Sunday, April 18, 2010

Let Me In


'Heathcliff had knelt on one knee to embrace her; he attempted to rise, but she seized his hair, and kept him down.
--"I wish I could hold you," she continued bitterly, "till we were both death! I shouldn't care what you suffered. I care nothing for your sufferings. Why shouldn't you suffer? I do! Will you forget me? Will you be happy when I am in the earth? Will you say twenty years hence, 'That's the grave of Catherine Earnshaw. I loved her long ago, and was wretched to lose her; but it is past. I've loved many others since: my children are dearer to me than she was; and at death, I shall not rejoice that I am going to her: I shall be sorry that I must leave them! Will you say so, Heatcliff?"
--"Don't torture me till I am as mad as yourself," cried he, wrenching his head free, and grinding his teeth."'

(from Wuthering Heights)

  • "The intense horror of nightmare came over me: I tried to draw back my arm, but the hand clung to it, and a most melancholy voice sobbed, 'Let me in - let me in!' 'Who are you?' I asked, struggling, meanwhile, to disengage myself. 'Catherine Linton,' it replied, shiveringly (why did I think of LINTON? I had read EARNSHAW twenty times for Linton) - 'I'm come home: I'd lost my way on the moor!' As it spoke, I discerned, obscurely, a child's face looking through the window."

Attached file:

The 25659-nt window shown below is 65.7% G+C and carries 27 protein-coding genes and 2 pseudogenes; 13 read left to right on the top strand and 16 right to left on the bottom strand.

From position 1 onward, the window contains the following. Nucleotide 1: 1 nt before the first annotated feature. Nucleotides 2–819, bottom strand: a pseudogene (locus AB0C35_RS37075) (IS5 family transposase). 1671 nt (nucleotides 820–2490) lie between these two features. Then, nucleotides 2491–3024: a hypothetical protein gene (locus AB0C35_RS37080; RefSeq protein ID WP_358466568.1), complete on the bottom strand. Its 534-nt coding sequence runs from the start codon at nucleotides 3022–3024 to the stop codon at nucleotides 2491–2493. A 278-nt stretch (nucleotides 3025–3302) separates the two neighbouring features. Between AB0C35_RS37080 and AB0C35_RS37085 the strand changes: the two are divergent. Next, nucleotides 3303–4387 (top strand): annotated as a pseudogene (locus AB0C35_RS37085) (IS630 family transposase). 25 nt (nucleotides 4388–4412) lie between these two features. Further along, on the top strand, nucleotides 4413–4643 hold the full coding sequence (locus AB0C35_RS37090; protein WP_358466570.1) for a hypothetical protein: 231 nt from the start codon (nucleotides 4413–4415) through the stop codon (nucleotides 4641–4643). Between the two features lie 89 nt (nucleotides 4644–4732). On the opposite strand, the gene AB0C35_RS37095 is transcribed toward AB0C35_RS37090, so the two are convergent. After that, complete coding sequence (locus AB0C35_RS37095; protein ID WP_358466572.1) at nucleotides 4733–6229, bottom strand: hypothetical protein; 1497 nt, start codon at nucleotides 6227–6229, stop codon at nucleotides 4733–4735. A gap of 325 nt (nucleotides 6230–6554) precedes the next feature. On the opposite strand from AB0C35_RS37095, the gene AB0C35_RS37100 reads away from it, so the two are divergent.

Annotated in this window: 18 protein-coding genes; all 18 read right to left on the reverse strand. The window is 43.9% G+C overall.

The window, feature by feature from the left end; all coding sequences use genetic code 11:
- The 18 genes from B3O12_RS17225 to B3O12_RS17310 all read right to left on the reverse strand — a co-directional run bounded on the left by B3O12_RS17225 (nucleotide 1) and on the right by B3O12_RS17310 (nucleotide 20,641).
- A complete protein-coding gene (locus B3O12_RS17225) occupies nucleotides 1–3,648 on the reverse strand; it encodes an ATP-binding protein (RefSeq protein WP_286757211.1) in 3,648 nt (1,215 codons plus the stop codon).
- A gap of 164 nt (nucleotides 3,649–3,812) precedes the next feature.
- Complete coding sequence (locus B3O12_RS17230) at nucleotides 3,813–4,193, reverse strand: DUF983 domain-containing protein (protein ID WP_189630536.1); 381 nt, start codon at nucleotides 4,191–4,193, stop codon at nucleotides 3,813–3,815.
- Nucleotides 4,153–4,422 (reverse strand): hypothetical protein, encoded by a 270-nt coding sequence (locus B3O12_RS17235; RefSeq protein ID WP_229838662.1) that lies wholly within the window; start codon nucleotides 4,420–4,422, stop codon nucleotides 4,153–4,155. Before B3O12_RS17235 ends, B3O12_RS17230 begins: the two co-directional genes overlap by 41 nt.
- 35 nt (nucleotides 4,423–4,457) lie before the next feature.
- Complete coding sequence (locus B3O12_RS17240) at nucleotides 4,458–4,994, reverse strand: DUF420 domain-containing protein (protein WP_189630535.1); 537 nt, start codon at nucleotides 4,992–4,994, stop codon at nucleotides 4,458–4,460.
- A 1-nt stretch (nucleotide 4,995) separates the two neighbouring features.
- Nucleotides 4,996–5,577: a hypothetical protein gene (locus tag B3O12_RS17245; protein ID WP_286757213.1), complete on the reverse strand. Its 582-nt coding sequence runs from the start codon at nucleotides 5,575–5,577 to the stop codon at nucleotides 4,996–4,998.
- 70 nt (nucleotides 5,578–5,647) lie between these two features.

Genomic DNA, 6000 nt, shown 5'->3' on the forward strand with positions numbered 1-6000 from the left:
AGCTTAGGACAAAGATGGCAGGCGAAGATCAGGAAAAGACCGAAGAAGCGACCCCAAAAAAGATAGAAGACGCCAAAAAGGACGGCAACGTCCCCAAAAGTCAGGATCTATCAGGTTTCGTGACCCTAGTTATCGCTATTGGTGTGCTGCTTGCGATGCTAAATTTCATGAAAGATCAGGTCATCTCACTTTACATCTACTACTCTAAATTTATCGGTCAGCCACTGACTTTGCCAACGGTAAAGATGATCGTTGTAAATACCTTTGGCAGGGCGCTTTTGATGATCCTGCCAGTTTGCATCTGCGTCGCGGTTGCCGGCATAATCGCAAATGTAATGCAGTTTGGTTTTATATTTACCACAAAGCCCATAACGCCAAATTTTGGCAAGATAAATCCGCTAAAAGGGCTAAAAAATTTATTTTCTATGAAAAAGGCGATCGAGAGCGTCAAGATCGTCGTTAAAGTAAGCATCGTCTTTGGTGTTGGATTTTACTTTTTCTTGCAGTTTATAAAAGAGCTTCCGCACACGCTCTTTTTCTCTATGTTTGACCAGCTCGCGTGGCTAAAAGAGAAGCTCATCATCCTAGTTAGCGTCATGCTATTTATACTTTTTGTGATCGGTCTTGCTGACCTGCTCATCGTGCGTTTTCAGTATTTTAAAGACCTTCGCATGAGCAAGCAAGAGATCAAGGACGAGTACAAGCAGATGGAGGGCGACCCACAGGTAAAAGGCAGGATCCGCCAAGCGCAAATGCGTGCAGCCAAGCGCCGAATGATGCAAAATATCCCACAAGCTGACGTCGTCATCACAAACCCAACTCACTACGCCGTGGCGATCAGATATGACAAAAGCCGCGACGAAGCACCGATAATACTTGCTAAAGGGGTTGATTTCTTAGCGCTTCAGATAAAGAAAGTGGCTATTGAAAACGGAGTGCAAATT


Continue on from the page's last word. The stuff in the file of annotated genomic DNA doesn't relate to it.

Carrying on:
• "Terror made me cruel; and finding it useless to attempt shaking the creature off, I pulled its wrist on to the broken pane, and rubbed it to and fro till the blood ran down and soaked the bedclothes..."- Emily Bronte, Wuthering Heights

    "Last night, I was on the threshold of hell. To-day, I am within sight of my heaven. I have my eyes on it: hardly three feet to sever me!" Wuthering Heights

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